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Allen is a published fiction and non-fiction writer working on his second novel. He currently resides in Hanoi, Vietnam where he is traveling around SE Asia. He is an avid reader and lifelong geek interested in fiction, philosophy, and technology. Allen is a DZone Zone Leader and has posted 284 posts at DZone. You can read more from them at their website. View Full User Profile

A Cheaper iPhone Could Compete in the Global Market

09.09.2013
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Data released recently by StatsCounter reveals that Samsung is leading Apple on the global market at a respectable distance. Apple dominates in North America, Australia, Russia, and Europe, but lags far behind in developing markets such as China, India, the Middle East, Africa, and South and Central America. The reason for this could be as simple as the price tag attached to the iPhone. They are simply too expensive for folks living in developing countries or emerging markets.


In order to compete on the global scale, Apple would need to release a cheaper, more affordable iPhone. This is one possibility for a big reveal, that's supposed to hit tomorrow, that Apple will release a cheaper version of the iPhone meant to compete with Samsung in emerging markets. There is an additional big announcement scheduled by Apple to take place in China later this week, where some are speculating that Apple will release the iPhone 5C (the "C" said jokingly to mean "cheap" or "China", but also possibly "color").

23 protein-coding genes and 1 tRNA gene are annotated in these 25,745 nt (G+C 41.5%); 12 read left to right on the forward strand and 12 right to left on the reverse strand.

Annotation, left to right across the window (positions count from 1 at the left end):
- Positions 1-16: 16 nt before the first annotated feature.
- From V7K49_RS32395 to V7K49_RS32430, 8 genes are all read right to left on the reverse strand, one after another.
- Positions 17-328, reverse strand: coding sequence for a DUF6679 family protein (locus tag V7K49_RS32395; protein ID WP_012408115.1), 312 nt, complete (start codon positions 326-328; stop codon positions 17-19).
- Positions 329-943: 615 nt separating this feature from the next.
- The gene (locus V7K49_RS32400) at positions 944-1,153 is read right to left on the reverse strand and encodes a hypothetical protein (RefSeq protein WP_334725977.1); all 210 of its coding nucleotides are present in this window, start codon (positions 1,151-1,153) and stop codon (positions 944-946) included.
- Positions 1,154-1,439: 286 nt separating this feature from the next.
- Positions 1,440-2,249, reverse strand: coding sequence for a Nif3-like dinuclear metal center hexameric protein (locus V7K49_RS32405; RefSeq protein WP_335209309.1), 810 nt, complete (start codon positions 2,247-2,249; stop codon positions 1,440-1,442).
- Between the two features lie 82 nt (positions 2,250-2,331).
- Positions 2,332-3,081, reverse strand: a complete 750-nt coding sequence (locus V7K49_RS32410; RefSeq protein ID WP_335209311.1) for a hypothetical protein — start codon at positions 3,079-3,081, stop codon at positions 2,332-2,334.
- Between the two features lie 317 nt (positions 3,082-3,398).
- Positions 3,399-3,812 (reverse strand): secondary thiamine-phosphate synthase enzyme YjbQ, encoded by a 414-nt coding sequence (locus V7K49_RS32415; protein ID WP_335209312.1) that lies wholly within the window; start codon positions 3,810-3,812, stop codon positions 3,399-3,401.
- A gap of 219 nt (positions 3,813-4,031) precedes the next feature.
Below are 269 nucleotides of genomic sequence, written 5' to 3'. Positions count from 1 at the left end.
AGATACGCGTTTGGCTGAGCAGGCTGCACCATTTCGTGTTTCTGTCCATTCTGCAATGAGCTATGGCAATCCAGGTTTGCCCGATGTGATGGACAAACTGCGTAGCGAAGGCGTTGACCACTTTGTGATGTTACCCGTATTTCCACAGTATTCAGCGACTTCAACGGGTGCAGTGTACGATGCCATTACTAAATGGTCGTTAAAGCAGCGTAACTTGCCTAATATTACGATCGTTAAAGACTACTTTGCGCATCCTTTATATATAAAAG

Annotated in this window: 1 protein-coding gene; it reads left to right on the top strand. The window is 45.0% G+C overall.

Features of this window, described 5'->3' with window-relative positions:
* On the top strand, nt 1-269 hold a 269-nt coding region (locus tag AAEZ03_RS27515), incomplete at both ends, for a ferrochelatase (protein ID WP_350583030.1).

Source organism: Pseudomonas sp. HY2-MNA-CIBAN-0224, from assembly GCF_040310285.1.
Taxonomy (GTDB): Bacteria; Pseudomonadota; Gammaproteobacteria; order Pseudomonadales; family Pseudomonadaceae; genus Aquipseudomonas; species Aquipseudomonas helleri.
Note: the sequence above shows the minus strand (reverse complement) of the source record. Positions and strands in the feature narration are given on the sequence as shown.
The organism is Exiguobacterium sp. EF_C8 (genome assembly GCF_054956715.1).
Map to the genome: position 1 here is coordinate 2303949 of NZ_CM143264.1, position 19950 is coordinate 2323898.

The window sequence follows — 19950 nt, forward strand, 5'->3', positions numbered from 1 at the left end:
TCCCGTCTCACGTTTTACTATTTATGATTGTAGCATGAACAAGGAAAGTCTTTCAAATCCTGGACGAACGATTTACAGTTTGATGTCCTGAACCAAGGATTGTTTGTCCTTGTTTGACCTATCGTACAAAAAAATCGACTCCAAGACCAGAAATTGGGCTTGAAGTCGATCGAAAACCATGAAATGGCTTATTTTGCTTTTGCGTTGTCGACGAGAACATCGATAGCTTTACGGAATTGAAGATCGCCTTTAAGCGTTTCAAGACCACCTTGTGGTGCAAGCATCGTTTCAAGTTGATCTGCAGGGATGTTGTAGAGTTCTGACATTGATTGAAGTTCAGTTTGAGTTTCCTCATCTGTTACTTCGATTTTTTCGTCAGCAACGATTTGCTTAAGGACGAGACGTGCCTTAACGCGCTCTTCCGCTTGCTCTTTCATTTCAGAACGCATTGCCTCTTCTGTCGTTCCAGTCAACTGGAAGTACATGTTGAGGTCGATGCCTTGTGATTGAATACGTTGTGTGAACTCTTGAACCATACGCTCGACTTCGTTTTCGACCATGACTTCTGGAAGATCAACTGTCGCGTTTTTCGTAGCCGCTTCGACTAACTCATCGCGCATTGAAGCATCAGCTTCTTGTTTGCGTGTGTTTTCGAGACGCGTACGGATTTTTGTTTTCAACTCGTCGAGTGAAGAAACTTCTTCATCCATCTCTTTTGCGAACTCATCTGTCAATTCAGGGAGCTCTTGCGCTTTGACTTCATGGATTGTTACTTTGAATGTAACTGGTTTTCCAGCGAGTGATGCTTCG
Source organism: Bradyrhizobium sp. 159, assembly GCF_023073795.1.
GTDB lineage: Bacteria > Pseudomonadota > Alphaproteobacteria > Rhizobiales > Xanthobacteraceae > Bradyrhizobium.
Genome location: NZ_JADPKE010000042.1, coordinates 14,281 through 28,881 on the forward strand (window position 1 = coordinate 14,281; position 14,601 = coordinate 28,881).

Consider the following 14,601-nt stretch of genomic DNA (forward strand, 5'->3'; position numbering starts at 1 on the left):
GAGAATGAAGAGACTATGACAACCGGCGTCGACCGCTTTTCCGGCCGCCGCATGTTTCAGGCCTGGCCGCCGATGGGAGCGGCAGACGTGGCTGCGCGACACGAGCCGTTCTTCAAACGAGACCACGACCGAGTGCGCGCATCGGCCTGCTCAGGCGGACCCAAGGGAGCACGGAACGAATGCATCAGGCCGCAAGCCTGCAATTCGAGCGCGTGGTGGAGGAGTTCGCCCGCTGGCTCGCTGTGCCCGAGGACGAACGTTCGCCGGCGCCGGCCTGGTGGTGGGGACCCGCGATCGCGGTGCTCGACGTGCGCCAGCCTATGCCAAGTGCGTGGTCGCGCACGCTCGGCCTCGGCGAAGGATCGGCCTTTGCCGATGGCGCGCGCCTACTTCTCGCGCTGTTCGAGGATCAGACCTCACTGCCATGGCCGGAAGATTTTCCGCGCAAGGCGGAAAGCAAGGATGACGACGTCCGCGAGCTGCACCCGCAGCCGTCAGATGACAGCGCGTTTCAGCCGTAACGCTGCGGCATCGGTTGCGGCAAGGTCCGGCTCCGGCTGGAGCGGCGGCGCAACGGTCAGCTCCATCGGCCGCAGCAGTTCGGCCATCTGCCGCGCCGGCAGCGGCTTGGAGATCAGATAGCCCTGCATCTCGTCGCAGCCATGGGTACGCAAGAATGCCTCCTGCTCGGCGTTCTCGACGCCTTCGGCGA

Does Apple want to compete with Samsung?


Another possibility persists, which is that Apple isn't actually interested in competing with Samsung on the global market. Compared to other electronics manufacturers, Apple products are a luxury. Unless your job requires using Mac-exclusive software, you most likely don't need a $3,000 MacBook Pro. There are cheaper alternatives, just like there are cheaper alternatives to an iPhone.

Buying an Apple product is different in emerging markets. Blogger Steve Jackson talks about his experience trying to buy an iPad in Hanoi, Vietnam. Because so few Vietnamese have credit cards, laptops, or even email addresses, the shop he found that sells Apple products registers each device it sells on its own company credit card and email address, and installs pirated software and music onto each new iPad the shop sells. Apparently buying an Apple product in emerging markets doesn't "just work" the same way that it does in Western countries. If Apple released a cheaper iPhone to compete with Samsung, it would have to rethink its App Store strategy.